Imagine walking into a store and automatically paying for your groceries without waiting in a long line. Amazon Go already lets you do this with an app, but it only has four stores open in the United States at this time. Now, cashierless shopping may expand to other retailers because of tap to go technology and other apps.
Ahold Delhaize, a Dutch international retailer with 35 supermarket brands around the world, announced it would use tap to go technology in its Albert Heijn stores. The checkout-free stores will allow customers to pay for groceries with an app or a “tap to go” card. They can use the card to tap on a shelf tag for the items they want. Then, 10 minutes later, the customers’ bank accounts are automatically debited for the amount they spent. There are no long lines, cashiers or wait times.
For shoppers, the “tap to go” experience appears seamless and fast. They see an item they want on a shelf, tap their cards on the tag under it, grab the item and keep shopping. The electronic tag beeps and lights up in a green color around the edges if it is tapped. Each tag or shelf reader has the price and barcode. If shoppers change their mind about some items, they can put them back and reverse the charges by tapping on the tag again. This time, it will light up in a red color around the edges.
In the Netherlands, Albert Heijn is a major supermarket chain. Two checkout-free stores have already opened, and the company plans to expand the technology. General Manager Jan-Willem Dockheer shares, “We want to offer our customers plenty of choice, quality and convenience anytime and anywhere. With ‘tap to go’, we really bring that convenience to the next level. Who waits in a line for fun?”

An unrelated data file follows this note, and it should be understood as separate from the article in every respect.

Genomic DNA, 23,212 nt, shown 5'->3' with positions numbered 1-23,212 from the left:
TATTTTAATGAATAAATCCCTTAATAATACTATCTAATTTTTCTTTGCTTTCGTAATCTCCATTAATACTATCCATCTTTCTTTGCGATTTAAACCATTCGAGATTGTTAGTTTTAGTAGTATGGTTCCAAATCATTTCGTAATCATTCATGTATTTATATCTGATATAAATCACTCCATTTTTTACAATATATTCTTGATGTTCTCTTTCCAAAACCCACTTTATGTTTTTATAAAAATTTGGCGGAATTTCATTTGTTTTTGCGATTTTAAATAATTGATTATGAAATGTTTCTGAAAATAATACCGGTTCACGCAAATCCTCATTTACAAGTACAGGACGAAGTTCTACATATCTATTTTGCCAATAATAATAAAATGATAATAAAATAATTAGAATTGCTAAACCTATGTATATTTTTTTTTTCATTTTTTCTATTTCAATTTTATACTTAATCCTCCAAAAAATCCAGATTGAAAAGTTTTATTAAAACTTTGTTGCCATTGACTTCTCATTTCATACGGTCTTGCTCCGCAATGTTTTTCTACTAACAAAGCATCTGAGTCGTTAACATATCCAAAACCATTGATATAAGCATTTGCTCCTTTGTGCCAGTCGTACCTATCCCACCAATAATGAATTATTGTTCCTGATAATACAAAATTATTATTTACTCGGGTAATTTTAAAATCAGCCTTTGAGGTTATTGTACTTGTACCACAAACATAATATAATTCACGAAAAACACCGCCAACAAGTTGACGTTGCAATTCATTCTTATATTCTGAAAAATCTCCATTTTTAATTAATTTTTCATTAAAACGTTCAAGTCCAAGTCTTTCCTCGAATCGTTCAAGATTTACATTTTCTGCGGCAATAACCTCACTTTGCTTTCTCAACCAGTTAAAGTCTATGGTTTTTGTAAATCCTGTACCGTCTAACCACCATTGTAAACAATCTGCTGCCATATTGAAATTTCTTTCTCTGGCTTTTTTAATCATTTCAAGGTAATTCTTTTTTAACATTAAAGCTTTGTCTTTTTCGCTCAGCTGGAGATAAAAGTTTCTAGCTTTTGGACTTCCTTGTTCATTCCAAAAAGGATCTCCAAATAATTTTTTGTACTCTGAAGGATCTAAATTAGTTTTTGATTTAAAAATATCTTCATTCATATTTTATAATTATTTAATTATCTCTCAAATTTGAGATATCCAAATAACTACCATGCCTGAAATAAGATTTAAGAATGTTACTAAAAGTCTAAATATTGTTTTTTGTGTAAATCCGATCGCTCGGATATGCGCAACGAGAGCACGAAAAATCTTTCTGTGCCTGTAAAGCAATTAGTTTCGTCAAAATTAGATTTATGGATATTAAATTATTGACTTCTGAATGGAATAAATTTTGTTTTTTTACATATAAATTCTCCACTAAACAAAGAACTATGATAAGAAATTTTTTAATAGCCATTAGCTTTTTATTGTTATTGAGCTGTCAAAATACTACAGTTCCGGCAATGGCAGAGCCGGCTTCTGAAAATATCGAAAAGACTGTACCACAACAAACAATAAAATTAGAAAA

Ahold Delhaize owns Food Lion, Giant Martins, Giant Food, Hannaford, Peapod and Stop & Shop in the United States. The retailer has 2,100 stores across the country. Although the company has not announced if or when it will roll out “tag to go” technology in the U.S., it may be coming soon. Ahold Delhaize started to test the tech in 2017 in the Netherlands, so its decision to open two checkout-free stores, along with its plans for expansion, indicates that the tests were successful.
The retailer is using near-field communication (NFC) tags on its store shelves. NFC tags have small microchips embedded in them that mobile devices can read. They are part of a growing electronic shelf label market, which is expected to reach $1.25 billion by 2024.
The implementation of Ahold Delhaize “tap to go” technology and Amazon Go’s plans for expansion make it clear that cashierless shopping is coming to more grocery stores around the country.
However, the growth of this tech is also raising concerns about the loss of 3.5 million cashier jobs in the U.S. Amazon explains that workers are simply assigned “different kinds of tasks,” such as restocking. If more retailers move toward this model, they may also have to find new tasks for former cashiers.